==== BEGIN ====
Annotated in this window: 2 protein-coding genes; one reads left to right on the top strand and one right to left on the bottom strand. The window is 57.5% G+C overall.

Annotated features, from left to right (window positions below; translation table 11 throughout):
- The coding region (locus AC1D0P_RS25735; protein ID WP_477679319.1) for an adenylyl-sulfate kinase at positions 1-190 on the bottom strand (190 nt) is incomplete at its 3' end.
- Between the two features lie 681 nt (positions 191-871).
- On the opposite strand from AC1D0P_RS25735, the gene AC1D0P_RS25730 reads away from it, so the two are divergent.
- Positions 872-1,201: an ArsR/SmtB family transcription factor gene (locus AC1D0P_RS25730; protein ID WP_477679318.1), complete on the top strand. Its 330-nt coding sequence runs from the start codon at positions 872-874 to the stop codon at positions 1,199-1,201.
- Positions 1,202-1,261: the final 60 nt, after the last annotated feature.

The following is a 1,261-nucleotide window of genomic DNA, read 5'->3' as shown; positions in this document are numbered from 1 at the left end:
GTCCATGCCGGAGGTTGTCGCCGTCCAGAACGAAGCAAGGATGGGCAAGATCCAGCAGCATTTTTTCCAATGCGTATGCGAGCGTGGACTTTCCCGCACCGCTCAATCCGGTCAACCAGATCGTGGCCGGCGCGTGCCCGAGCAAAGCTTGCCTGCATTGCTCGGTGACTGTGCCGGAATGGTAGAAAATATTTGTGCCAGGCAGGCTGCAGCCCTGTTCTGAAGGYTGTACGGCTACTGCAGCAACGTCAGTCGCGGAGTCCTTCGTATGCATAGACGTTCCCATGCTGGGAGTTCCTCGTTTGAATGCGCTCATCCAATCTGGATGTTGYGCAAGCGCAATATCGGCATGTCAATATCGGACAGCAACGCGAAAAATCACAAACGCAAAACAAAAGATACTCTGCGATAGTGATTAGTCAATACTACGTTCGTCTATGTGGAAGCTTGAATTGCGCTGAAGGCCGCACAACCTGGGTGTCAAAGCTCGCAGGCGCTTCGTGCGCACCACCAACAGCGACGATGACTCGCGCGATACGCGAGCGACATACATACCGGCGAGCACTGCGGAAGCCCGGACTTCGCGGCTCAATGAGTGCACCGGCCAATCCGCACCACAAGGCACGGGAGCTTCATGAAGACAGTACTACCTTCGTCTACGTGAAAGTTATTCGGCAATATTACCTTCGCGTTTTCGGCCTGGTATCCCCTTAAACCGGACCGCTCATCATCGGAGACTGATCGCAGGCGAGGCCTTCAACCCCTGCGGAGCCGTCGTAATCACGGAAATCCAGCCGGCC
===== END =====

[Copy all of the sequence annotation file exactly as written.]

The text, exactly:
Annotated in this window: 2 protein-coding genes; one reads left to right on the top strand and one right to left on the bottom strand. The window is 57.5% G+C overall.

Annotated features, from left to right (window positions below; translation table 11 throughout):
- The coding region (locus AC1D0P_RS25735; protein ID WP_477679319.1) for an adenylyl-sulfate kinase at positions 1-190 on the bottom strand (190 nt) is incomplete at its 3' end.
- Between the two features lie 681 nt (positions 191-871).
- On the opposite strand from AC1D0P_RS25735, the gene AC1D0P_RS25730 reads away from it, so the two are divergent.
- Positions 872-1,201: an ArsR/SmtB family transcription factor gene (locus AC1D0P_RS25730; protein ID WP_477679318.1), complete on the top strand. Its 330-nt coding sequence runs from the start codon at positions 872-874 to the stop codon at positions 1,199-1,201.
- Positions 1,202-1,261: the final 60 nt, after the last annotated feature.

The following is a 1,261-nucleotide window of genomic DNA, read 5'->3' as shown; positions in this document are numbered from 1 at the left end:
GTCCATGCCGGAGGTTGTCGCCGTCCAGAACGAAGCAAGGATGGGCAAGATCCAGCAGCATTTTTTCCAATGCGTATGCGAGCGTGGACTTTCCCGCACCGCTCAATCCGGTCAACCAGATCGTGGCCGGCGCGTGCCCGAGCAAAGCTTGCCTGCATTGCTCGGTGACTGTGCCGGAATGGTAGAAAATATTTGTGCCAGGCAGGCTGCAGCCCTGTTCTGAAGGYTGTACGGCTACTGCAGCAACGTCAGTCGCGGAGTCCTTCGTATGCATAGACGTTCCCATGCTGGGAGTTCCTCGTTTGAATGCGCTCATCCAATCTGGATGTTGYGCAAGCGCAATATCGGCATGTCAATATCGGACAGCAACGCGAAAAATCACAAACGCAAAACAAAAGATACTCTGCGATAGTGATTAGTCAATACTACGTTCGTCTATGTGGAAGCTTGAATTGCGCTGAAGGCCGCACAACCTGGGTGTCAAAGCTCGCAGGCGCTTCGTGCGCACCACCAACAGCGACGATGACTCGCGCGATACGCGAGCGACATACATACCGGCGAGCACTGCGGAAGCCCGGACTTCGCGGCTCAATGAGTGCACCGGCCAATCCGCACCACAAGGCACGGGAGCTTCATGAAGACAGTACTACCTTCGTCTACGTGAAAGTTATTCGGCAATATTACCTTCGCGTTTTCGGCCTGGTATCCCCTTAAACCGGACCGCTCATCATCGGAGACTGATCGCAGGCGAGGCCTTCAACCCCTGCGGAGCCGTCGTAATCACGGAAATCCAGCCGGCC